It has been awhile since we've discussed fundamentals, but it is definitely something subscribers of our newsletter can expected quite frequently. In today's chart of the day, we can safety assume that corporate profits tend track the overall growth of the economy. While not always true, generally this tends to be the case majority of the time (link here). After a four year expansion, in recent months my view has been that profitably has most likely reached its peak. There are a few observations we could make by looking at chart below:
- Corporate profits as a % of GDP are extremely high and rolling over
- Historically, profit margins are very cyclical and volatile in nature
- During secular bear markets, mean reversion impacts equity prices
- Best time to invest into equities is when profits are at depressed levels
Irrespective of weather one sees valuations as attractive or fundamentals as improving (personally I think neither is true), one should always be cautious when profitably reaches extreme levels like we can see today. The fact of the matter is that corporate profits as a percentage of GDP have rarely reached dizzying heights like at present and the most likely scenario is mean reversion in coming quarters. Therefore, I think it is prudent that investors ask themselves weather or not they want to be positioned on the long side right here.
Chart 1: Corporate profit margins could soon mean revert
Source: Short Side of Long
Historically, the best time to invest into equities has been during disappointment in corporate profits. Certain readers are most likely asking why would corporate profit margins mean revert? Why couldn't they stay elevated?
Well basically, the recent expansion has been built mostly on labour cost cutting and that is why margins have managed to approach record highs despite anaemic growth in the last few years. With Federal Reserve and US government closely linked towards a goal of further employment, one has to consider the following:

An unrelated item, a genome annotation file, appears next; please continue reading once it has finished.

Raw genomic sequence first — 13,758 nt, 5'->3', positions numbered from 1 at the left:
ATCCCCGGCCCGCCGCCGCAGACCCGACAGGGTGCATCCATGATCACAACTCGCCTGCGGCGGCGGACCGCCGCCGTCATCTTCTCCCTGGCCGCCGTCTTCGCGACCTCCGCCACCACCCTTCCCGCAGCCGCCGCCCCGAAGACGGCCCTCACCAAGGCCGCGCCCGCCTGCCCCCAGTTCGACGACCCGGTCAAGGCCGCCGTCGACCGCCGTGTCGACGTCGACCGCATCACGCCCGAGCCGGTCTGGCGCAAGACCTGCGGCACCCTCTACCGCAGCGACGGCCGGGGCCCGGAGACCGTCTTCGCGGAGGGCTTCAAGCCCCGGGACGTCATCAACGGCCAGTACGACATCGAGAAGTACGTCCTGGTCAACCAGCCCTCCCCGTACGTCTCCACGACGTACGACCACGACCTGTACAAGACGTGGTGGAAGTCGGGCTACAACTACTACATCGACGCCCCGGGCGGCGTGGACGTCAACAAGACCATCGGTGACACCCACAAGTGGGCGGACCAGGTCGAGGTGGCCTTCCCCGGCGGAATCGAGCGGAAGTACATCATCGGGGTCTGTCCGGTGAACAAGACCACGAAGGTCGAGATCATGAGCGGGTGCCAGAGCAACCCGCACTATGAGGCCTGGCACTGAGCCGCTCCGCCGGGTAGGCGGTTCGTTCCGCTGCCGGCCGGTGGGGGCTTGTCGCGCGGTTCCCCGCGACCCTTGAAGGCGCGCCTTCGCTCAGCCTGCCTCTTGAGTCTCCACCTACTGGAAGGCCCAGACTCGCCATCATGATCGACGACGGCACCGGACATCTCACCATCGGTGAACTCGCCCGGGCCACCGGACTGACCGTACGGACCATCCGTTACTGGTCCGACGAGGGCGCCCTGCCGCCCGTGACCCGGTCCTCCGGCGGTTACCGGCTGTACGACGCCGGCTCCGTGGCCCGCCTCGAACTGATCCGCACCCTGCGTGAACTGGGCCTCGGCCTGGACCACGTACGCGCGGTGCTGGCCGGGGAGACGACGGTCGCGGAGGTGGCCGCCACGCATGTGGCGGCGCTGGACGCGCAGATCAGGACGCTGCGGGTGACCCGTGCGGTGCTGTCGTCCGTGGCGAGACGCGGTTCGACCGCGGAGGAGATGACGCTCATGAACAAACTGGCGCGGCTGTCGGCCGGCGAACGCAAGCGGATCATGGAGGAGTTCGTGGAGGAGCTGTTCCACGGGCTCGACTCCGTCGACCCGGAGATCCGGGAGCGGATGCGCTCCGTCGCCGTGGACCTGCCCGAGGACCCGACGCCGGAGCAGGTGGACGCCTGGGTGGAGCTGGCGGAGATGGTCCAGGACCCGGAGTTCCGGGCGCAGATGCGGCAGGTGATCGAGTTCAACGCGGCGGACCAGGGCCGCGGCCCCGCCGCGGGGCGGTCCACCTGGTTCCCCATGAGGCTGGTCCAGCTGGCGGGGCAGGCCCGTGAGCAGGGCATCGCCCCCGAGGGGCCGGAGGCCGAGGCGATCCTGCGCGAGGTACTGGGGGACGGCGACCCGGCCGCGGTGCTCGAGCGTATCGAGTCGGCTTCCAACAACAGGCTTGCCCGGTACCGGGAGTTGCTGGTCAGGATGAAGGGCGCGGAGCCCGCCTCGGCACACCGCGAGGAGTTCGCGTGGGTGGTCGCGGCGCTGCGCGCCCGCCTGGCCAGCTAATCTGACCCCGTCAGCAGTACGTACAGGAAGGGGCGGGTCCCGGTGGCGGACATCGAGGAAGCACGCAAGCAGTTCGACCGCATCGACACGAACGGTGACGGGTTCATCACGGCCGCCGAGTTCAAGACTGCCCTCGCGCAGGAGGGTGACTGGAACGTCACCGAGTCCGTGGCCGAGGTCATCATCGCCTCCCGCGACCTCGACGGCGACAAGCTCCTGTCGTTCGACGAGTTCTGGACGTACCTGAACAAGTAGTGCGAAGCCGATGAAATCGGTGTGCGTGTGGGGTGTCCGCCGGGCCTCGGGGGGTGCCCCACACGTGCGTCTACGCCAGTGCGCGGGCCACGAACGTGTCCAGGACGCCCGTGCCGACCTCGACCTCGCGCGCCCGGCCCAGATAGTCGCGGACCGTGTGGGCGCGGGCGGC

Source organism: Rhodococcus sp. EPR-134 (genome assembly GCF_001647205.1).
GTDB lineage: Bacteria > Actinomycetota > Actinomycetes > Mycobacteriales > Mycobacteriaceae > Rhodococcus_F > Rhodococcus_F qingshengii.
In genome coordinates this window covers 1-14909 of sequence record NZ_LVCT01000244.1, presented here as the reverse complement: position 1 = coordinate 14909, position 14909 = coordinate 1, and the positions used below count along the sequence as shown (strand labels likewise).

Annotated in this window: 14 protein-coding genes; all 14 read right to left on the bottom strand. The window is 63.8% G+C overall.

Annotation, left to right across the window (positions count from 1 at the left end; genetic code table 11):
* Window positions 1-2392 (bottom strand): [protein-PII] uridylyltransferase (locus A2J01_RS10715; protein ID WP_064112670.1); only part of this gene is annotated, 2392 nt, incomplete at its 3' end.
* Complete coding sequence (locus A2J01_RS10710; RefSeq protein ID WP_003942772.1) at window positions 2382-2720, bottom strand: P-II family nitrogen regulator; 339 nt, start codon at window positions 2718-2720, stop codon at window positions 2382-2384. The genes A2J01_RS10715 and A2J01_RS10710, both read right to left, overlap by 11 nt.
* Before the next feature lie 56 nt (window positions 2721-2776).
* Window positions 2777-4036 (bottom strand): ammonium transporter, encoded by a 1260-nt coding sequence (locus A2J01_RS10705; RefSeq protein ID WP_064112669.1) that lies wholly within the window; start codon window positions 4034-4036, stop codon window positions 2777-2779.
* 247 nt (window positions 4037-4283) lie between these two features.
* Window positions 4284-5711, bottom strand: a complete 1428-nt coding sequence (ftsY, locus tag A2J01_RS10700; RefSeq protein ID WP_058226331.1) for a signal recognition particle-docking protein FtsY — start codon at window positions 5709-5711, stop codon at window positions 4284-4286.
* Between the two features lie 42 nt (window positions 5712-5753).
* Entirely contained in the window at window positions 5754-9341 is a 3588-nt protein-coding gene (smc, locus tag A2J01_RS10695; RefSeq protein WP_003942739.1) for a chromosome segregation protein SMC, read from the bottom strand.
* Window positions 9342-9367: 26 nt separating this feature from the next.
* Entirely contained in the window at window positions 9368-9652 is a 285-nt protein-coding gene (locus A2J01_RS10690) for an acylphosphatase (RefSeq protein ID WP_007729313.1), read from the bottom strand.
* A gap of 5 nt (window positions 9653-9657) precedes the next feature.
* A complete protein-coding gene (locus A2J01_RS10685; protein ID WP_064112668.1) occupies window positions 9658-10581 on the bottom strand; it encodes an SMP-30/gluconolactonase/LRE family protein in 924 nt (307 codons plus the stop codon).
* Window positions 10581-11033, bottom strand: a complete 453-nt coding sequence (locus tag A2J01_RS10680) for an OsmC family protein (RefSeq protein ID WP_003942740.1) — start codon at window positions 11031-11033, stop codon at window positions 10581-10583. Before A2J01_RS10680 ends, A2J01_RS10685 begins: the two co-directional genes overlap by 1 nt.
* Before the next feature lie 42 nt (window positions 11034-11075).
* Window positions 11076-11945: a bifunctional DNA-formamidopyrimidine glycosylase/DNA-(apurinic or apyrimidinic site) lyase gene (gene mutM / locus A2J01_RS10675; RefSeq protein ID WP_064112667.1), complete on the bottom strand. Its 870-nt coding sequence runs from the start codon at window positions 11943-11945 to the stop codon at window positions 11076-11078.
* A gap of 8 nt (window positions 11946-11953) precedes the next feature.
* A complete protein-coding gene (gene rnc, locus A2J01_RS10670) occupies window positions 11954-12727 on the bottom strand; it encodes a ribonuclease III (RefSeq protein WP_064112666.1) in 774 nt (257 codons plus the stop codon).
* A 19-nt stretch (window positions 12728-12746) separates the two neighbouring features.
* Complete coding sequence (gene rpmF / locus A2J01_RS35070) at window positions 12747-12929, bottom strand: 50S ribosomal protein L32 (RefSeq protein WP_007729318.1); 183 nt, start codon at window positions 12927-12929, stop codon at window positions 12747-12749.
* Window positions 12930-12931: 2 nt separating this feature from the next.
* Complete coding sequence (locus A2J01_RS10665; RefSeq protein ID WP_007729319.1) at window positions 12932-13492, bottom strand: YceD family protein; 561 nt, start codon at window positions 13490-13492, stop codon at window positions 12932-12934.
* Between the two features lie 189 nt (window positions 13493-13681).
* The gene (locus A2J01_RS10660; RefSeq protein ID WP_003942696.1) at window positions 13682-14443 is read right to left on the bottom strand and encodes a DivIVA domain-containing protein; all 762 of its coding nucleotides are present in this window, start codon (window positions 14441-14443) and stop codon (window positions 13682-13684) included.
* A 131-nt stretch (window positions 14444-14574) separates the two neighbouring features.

As US debt problems come to the forefront of global attention (just like Europe), further public support will soon start to fade and austerity will take its place. With wage growth at very low levels, households will not be able to maintain spending for a prolonged period of time (ECRI already thinks we are in a recession).
On the other hand, if CEOs suddenly (read: magically) turn optimistic, they might consider boasting their payrolls. But ask yourself, at what cost? Obviously, the answer would be at the cost of decreasing their margins.
And if CEOs opt for further cost cutting instead? With subpar growth (last GDP quarter was flat if you believe BLS and most likely contracted if you do not), this could definitely increase risks and dip us into a recession.
Therefore, you are damned if you do and damned if you don't. In my opinion, we are about to witiness a mean reversion in corporate profitability regardless of outcome, as we have most likely has reached its limits for the cycle. Now comes the painful part, which is usually jam-packed with earning disappointments and investor losses (especially during equity secular bear markets).
What I Am Watching